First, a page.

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DR ‘ARTEMUS’ SMITH was an archaeologist of great courage, determination and fiction.  He was born Ambrose William Dermot Smith in 1901, the only son of Brigadier Sir Hartley Archibald Jefferson Smith and Lady Constance Louise Smith (nee Carter-Bazeley). He reluctantly studied the Classics at school and is remembered for his frustration with the ancient languages, “It’s all Greek to me” he had said (this may have been where the expression first came from – or not).

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Artemus Smith

He went up to Oxford to study Law but spent most of his time hunting, shooting and fishing. It was as a result of this that he picked up from his colleagues his nickname ‘Artemus’ (male version of Artemis, Goddess of hunting in case you were wondering) and the name has remained with him. Despite these activities he successfully completed his degree but on coming down from Oxford he took a break before professional study and travelled Europe with his cousin, Horatio Smith (see below). It was during these travels that he first became involved with archaeology but was put off it as a career due to the derisory pay (nothing changes). After various trips with his cousin and various ‘dallying’ in archaeology both abroad and in England, he qualified as a barrister and was Called to the Bar to practise law (not to be confused with being called to the public bar to practise drinking – although it is rumoured he did that as well).

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This career (the Bar, not drinking) was interrupted by the Second World War and he volunteered to join the Royal Air Force and was soon to be piloting a Wellington bomber. His service was cut short after he flew into a German spotter plane over Germany (“well, strap me, it was dark and I didn’t see him,” he had said, adding, “and anyway, who was supposed to be doing the spotting?”[1]). He ended up in a German prisoner of war camp, Stalag Luft III (better known for ‘The Great Escape’ – in fact, it has been suggested that the character played by Steve McQueen in the film was based on Artemus Smith[2]).

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Believed to be Flight Lieutenant ‘Artemus’ Smith at Stalag Luft III (drawing by Henri Picard – sadly one of the 50 shot after ‘The Great Escape’)

His experience as a prisoner of war – digging – gave him a more intent interest in archaeology. After the war, he abandoned the legal profession and went up to Oxford again but this time to study Archaeology (he was now a man of substantial inherited means after the death of his father so ‘derisory pay’ was no longer an issue). He went on to obtain his doctorate and then spent some time supervising and thereafter quelling disruptive and rebellious excavators on the ancient site of Arcadia in Greece – obtaining another nickname, ‘Smith of Arcadia’ [3].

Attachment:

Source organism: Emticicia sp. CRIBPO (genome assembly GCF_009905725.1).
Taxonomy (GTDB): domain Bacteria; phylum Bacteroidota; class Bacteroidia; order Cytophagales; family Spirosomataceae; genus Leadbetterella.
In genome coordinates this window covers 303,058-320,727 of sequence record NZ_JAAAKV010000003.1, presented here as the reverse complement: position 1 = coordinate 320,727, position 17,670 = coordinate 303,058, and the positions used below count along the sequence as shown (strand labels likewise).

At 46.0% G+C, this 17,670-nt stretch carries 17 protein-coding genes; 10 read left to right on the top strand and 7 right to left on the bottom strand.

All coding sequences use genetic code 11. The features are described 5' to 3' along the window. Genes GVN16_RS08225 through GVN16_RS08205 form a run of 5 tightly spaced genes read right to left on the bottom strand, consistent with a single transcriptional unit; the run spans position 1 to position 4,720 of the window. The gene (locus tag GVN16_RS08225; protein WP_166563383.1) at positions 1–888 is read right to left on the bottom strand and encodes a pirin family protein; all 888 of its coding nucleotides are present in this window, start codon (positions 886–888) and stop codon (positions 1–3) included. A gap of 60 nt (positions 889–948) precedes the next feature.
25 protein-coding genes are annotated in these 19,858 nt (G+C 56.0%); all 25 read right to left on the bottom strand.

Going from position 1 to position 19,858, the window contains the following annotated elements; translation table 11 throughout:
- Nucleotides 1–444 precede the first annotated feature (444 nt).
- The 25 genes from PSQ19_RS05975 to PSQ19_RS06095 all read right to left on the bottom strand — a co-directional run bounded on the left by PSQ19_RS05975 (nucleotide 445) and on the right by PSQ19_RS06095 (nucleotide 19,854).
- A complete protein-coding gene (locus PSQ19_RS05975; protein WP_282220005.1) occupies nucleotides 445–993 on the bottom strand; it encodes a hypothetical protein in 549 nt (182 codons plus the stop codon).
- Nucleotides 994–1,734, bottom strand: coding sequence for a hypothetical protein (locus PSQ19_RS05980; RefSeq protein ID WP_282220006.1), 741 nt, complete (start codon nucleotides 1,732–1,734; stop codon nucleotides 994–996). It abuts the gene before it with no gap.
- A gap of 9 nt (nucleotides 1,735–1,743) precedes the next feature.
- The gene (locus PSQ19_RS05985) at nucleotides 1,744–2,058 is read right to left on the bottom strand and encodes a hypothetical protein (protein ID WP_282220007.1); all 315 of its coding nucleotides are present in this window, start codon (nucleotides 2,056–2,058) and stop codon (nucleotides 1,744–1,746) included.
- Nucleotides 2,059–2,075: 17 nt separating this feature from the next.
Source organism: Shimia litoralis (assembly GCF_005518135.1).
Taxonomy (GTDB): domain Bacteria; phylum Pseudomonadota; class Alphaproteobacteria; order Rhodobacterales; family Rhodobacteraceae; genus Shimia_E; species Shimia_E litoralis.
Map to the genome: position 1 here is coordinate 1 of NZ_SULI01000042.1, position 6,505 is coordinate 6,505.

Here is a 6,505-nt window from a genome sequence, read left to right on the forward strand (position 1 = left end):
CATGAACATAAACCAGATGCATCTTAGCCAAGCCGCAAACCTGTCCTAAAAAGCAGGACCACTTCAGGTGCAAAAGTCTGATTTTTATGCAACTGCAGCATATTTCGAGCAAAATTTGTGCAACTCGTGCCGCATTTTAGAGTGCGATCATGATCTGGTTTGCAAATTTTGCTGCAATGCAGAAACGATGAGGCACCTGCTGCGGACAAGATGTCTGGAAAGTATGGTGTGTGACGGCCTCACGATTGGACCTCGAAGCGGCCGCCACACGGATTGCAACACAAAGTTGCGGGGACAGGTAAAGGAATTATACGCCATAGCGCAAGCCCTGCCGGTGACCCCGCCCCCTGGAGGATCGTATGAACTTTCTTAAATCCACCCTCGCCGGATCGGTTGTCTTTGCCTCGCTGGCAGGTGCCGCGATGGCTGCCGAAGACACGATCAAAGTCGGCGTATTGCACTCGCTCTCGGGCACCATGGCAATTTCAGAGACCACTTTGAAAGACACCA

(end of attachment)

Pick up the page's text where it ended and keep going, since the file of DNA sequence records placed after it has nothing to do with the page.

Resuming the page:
His cousin, Professor Horatio Smith, was an archaeologist and lecturer at Cambridge University and gave Artemus much encouragement in the field. An account of Horatio’s heroic and equally fictitious activities is reflected in the excellent 1941 film Pimpernel” Smith  (click on name for film) wherein Horatio (played admirably by Leslie Howard) helps victims of nazi persecution escape from Germany during the build up to WWII. A ripping yarn highly recommended.

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Prof. Horatio ‘Pimpernel’ Smith

When Artemus asked Horatio about working in archaeology, the latter replied, “Well, an archaeologist is a person whose career is in ruins.” He added, “Such a person may be relied upon to make wise, intelligent and coherent analysis – having exhausted all other alternatives”[4].

Interestingly enough, Dr Henry Walton Jones Jnr (better known as ‘Indiana’ Jones) would have been a contemporary of Artemus Smith (certainly copying Smith’s flair). It is, therefore, somewhat surprising that I have not found any mention of Jones in Artemus Smith’s notebooks. I’m sure, because of their similarities, the two would have met up or, at least, been in communication. This makes me query the actual existence of Indiana Jones or whether he is just the figment of someone’s  extravagant imagination (oh me of little faith).

The rest, as they say, is history – well the notebooks at least (see below) – other than to add that Artemus sadly died in 1988, at the age of 87, from a fall from his motorbike whilst dirt-track racing on the Sussex Downs.

 

Footnotes

[1] Letter to his cousin Horatio Smith

[2] Letter from Sir Dandelion (now Lord) Attenboot to Artemus Smith saying that he knew someone who knew someone else  who had heard this – so it must be true  (Attenboot added, “they got some young American fellow to play the part to disguise the fact that the character was a Brit”)

[3] Sometimes confused with some chap called Lawrence

[4] From his unpublished autobiography entitled: Wot ho! Dig it all up


 

Artemus Smith’s Notebooks

Anyway, if you believe all that then you’ll believe this: as I have been perusing Artemus Smith’s archaeological notebooks, I will bring you extracts from them on each blog hereafter. Here is the first one:

I have just returned from a camping excavation of the city of Troy, with my very agreeable companion, Barratt Holmes, a relative of the famous Sherlock Holmes.  Barratt, too, is a detective of some fame and with similar deductive powers conducive to archaeology.  On the first night we camped outside the romantic ruins and having fortified ourselves with fine wine, we retired to our tent.  Some hours later, I awoke and nudging my colleague, enquired, “Barratt, my dear friend, look up and tell me what you see.”

Barratt replied, “I see hundreds of stars.”

“What do you deduce from that?” I asked.

Barratt thought for a minute, then responded, “Astronomically, I deduce that there are millions of galaxies and potentially billions of planets.  Astrologically, I deduce Saturn is in Leo.  Horologically, I deduce that the time is three o’clock.  Theologically, I deduce that God is all-powerful and we are but small and insignificant.  Metrologically. I deduce we will have a beautiful day tomorrow.  Why, my good friend, what do YOU deduce?”

“My dear boy,” I replied, “I deduce that some bounder has stolen our tent.”

 


Next blog (next Friday): St Nicholas’ Church at Bramber Castle – and another extract from Artemus Smith’s notebooks